Movies this time of year tend to evoke cold temperatures and snow-covered landscapes, but few will cause such thought-provoking chills as writer-director Ruben Ostlund’s Force Majeure. Now playing in select cities, it is Sweden’s entry in this year’s Oscar race for Best Foreign Language Film and it has already won the Un Certain Regard Jury Prize at the 2014 Cannes Film Festival.
Force Majeure’s premise is deceptively simple: a family on holiday confronted with an unexpected situation that throws off its seemingly secure balance. Tomas (an effectively confident-turned-troubled Johannes Bah Kuhnke) and Ebba (Lisa Loven Kongsli) have taken their two school-age children to a picturesque resort in the French Alps. While at breakfast one day, an allegedly planned avalanche threatens to grow out of control and engulf them along with other tourists. Ebba maternally grabs and covers her two children in an effort to protect them. Tomas doesn’t even witness this, since he unthinkingly abandons his family and runs to safety ahead of them.
Subjected to accusatory looks and the silent treatment from Ebba and the kids in the aftermath of the incident, the initially ignorant Tomas begins to spiral into embarrassment, guilt and self-pity. These feelings are heightened as Ebba openly shares their story with fellow guests, which leads at least one other reflective couple to discuss how they would react if they found themselves in a similar life-threatening situation. By film’s end, family dynamics and Tomas himself change in unpredictable ways.
Ostlund drew from accounts of how men have typically preserved themselves over women and children in real-life disasters, apparently throwing the old “women and children first” standard out the window, while writing his screenplay. The resulting film is a sharp, honest critique of what constitutes “manhood” and reveals how fragile a concept it can be. With its spectacular, CG-enhanced alpine setting as the icing on the cake, Force Majeure offers an engrossing (if occasionally slow-moving) treatise.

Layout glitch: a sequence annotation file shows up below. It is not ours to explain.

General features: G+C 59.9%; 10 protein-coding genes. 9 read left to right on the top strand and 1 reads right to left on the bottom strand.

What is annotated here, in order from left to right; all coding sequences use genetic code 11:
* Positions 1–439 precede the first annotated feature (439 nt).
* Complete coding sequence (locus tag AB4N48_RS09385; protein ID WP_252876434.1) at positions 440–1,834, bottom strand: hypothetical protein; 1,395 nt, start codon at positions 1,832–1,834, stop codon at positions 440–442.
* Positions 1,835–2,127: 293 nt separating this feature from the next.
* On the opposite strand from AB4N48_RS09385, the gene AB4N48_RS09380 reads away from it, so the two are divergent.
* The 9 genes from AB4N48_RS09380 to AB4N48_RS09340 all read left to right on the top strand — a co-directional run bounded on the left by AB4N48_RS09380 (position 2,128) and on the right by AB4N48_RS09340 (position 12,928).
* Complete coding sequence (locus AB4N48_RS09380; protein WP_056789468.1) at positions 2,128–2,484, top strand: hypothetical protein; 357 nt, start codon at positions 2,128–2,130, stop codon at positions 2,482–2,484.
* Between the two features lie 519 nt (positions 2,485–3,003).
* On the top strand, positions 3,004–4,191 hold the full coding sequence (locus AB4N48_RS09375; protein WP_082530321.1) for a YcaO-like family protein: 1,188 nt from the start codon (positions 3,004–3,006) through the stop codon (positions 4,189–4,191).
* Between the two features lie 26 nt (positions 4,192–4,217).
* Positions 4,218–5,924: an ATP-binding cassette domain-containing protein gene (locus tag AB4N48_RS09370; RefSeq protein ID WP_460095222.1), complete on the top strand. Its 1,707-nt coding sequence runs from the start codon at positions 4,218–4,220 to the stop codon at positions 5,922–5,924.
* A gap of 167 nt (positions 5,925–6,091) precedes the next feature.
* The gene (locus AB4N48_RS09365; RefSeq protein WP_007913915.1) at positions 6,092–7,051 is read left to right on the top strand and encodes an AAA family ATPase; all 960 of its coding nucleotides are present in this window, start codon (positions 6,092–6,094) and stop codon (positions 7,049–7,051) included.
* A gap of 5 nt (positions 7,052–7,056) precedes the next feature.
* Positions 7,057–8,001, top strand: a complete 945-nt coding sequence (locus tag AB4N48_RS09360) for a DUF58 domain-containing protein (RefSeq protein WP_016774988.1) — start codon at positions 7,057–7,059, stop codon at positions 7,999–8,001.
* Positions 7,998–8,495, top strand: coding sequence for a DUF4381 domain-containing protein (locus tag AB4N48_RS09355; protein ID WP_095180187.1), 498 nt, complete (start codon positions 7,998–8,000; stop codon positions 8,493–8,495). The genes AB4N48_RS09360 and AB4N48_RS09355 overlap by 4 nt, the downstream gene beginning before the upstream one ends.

The mighty Hercules of Greek mythology would never be considered cowardly, although last summer’s latest big-budget take on the legend makes him more emotionally vulnerable than he has traditionally been presented. It is newly available on home videofrom Paramount. While the epic looks great on hi-def Blu-ray, it remains pretty routine from a storytelling angle.
Dwayne “The Rock” Johnson, even more bulging and glistening than usual, stars as Hercules and holds his own among a largely British cast of veteran actors that includes John Hurt, Joseph Fiennes, Rufus Sewell and, best of all, Ian McShane. While there are some women in the film, this is a disproportionately and disappointingly masculine affair… even if most of the men are wearing skirts. A lawyer could put Hercules on display as the latest evidence of director Brett Ratner’s conflicted, occasionally homophobic approach to gay moviegoers.
While it garnered positive reviews from many critics, I found this Hercules to be as loud, unoriginal and ham-fistedly directed as most wannabe blockbusters. Fans of Johnson and McShane, which I am, will at least enjoy their presence.
Pelican Dreams, the latest avian expose by Judy Irving (The Wild Parrots of Telegraph Hill), opens this Friday in Los Angeles and New York. It is also a contender for a slot among this year’s Oscar nominees for Best Documentary Feature. Irving and her cameras get up close and personal with a variety of brown (saltwater) and white (freshwater) pelicans living along the western coast of the US. They capture genuinely fascinating aspects of the birds’ lives including their mating rituals, first flights and diving practice. The film also covers its subject’s impressive comeback from DDT contamination in the late 1960’s while revealing newer threats to pelicans’ survival like global warming, oil spills and becoming tangled in excessive amounts of fishing tackle (be warned: some of this footage is upsetting for bird/animal lovers).
Although informative and well-intentioned, Pelican Dreams is a bit dull whenever the focus moves off the birds. This isn’t helped by Irving’s flat narration. The doc’s nice cinematography of pelicans in flight may be best appreciated with the sound turned off.
Force Majeure: B+
Pelican Dreams: B
Review by Rev. Chris Carpenter, resident film critic of Movie Dearest and Rage Monthly Magazine.